With 20 games in the books, the Tampa Bay Lightning find themselves fourth in the Atlantic Division, with 25 points. They started the season 5-4, having lost three of their first four games.
At times, the Lightning have played up to their championship level. Though, there have been just as many games where they seem to be out-matched. The competition in the Eastern Conference is tough, and no team is a pushover this season. Simple mistakes can be amplified, and every point is precious.
So, let’s examine how the Lightning have fared after 20 games.
Lightning’s Offensive Production
The Lightning are averaging 3.5 goals per game, with Nikita Kucherov leading the team in points again this season with 31.
Although he did not score a point in the team’s first five games, Brandon Hagel is starting to emerge as an offensive weapon; he has scored six goals and nine assists since being held scoreless. Playing on the top line with Kucherov and Brayden Point is helping the young winger develop into the player the team expected when they acquired him from the Chicago Blackhawks.
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Steven Stamkos started the season scoring seven goals in five games. While no one expected him to continue at that pace, the captain has cooled off some, but he still has 23 points in 20 games while leading the second line. Joining him are Vladislav Namestnikov, who has been quiet with only four assists, and Nick Paul, who has supplied nine goals, which ranks him second in scoring on the team.
The Lightning’s inconsistent power play is scoring 26.5 percent, which is seventh in the league. Kucherov continues to command the power-play unit and accounts for 18 points on the man advantage.
No one assumed that the Lightning’s defense would be on par with their championship seasons, given the loss of Ryan McDonagh and Jan Rutta during the offseason. They just recently got Zach Bogosian back into the lineup, and while the defense hasn’t been terrible, something is missing.
In 2021-22, the Lightning only allowed five short-handed goals all season. So far this year, they have already given up five short-handed goals, the most by any team in the league, and their penalty kill is at 77.6 percent, which is in the bottom half of the NHL.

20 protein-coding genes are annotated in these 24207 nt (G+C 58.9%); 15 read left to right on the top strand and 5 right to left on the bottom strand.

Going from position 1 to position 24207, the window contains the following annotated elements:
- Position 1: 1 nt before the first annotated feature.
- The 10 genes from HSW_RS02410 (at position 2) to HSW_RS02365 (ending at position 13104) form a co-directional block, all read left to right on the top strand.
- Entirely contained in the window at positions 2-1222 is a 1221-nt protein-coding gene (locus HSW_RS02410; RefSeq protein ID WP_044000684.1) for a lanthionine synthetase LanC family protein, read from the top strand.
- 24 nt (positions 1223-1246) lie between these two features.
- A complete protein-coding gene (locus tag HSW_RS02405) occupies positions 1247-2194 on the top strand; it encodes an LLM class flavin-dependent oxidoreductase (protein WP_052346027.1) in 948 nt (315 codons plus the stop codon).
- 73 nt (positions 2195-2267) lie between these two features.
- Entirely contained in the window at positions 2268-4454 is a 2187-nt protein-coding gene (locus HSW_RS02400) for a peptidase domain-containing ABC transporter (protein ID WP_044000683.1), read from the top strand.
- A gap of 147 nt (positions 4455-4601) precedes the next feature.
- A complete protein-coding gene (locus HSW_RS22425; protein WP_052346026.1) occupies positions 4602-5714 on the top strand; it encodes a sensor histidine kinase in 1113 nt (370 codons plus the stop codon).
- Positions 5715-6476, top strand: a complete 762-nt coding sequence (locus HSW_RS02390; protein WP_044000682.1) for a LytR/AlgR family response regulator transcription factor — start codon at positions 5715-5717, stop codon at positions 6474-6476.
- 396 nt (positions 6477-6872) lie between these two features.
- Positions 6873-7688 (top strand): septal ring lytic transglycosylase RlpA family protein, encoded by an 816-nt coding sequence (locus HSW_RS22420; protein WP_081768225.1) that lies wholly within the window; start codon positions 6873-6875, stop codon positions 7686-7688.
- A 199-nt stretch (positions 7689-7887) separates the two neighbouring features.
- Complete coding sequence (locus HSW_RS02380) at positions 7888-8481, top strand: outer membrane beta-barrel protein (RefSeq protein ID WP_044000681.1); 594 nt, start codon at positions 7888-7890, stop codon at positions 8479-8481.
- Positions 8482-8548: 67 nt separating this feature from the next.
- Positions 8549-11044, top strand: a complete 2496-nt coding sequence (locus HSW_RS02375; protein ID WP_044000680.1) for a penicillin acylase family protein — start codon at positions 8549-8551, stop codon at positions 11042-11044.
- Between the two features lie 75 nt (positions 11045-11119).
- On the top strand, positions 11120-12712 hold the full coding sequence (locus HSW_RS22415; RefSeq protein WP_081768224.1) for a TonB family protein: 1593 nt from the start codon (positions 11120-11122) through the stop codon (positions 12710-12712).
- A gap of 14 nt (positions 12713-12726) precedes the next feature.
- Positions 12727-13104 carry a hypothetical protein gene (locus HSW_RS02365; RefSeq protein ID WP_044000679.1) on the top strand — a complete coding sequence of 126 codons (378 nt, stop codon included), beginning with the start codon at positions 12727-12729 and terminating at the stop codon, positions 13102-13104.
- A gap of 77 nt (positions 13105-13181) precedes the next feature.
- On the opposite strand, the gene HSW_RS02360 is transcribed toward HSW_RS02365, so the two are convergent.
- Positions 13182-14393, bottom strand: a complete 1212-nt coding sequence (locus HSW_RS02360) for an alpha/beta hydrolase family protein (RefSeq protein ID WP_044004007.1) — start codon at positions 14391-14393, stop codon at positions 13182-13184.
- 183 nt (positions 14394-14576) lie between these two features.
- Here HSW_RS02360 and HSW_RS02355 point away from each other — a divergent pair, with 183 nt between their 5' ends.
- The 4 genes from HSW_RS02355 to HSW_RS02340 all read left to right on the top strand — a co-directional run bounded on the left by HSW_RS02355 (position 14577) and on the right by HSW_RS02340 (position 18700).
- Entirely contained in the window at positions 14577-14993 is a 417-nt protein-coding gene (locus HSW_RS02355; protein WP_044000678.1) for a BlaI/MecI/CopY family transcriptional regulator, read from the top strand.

Granted, the Lightning have struggled with early injuries to Erik Cernak, Cal Foote and Nick Perbix, who had been partnered with Mikhail Sergachev during Bogosian’s recuperation from surgery. Since Sergachev’s contract extension, he is proving his worth on both sides of the ice. He leads the defense with 49 blocked shots and 19 points and has added 23 hits through 20 games. He is averaging 23:60 minutes per game, second on the team to Victor Hedman.
It’s no secret that Andrei Vasilevskiy has played more hockey than any other goalie during the past three seasons. During the 2021-22 season, he played 77 percent of the Lightning’s games during the regular season and every minute of the postseason. It’s obvious that the Stanley Cup-winning goaltender needs more rest in 2022-23. This season, he has started 15 of the first 20 games, which is still 75 percent of the games. Backup goalie, Brian Elliott, has played in five games — mostly when the team plays back-to-back.
What’s more concerning is the fact that Vasilevskiy is 8-6-1 in those 15 games. In contrast, Elliott’s record is 4-1-0. However, Vasilevskiy overall numbers are better, as he’s posted a .905 save percentage (SV%) and a 2.94 goals-against average (GAA) versus his backup, who has a .891 SV% and a 3.37 GAA.
Vasilevskiy has made some brilliant saves thus far this season, but he has also let in some very weak goals. Typically, when he’s in net, the players can afford to take more risks with the puck in their own zone, confident that their goalie will make a save if they give up the puck. This season, Vasilevskiy isn’t stopping as many of those breakaways. The ability to have teammates block shots in front of him has been one reason that the team has been successful over the years. But so far this season, Paul is the offensive player with the most blocked shots (18). The Lightning should benefit from the return of Anthony Cirelli, who led the offense with 67 blocked shots last season.
Grade: Grade: C+
Evaluating the Lightning’s Performance
With 20 games completed, the good news is that the Lightning are in the playoff race with 25 points. The bad news is that the team hasn’t played as well as many had expected. The fierce competition in the Eastern Conference is certainly a contributing factor. However, the team needs to reduce turnovers that lead to too many breakaways that can challenge any goalie.
Although scoring, including the power play, has been producing at a respectable level, I would never want the team to need to outscore their opponents. That’s not Lightning hockey — nor is it a good way to secure a playoff spot.
It’s still only 20 games into the season, and the Lightning have proven that they are dedicated to winning and advancing to their fourth consecutive Stanley Cup Final. The team just needs to work through some early-season issues before it’s too late.
Lydia Szyjka is a writer for The Hockey Writers. Growing up in Tampa, she graduated from H.B. Plant High School—never dreaming her Tampa Bay Lightning would win three Stanley Cups. She is director of communications for a Catholic university, where she is the editor of the alumni magazine. An avid hockey fan, she and her husband live in Delaware and watch every Lightning game on the NHL’s Center Ice.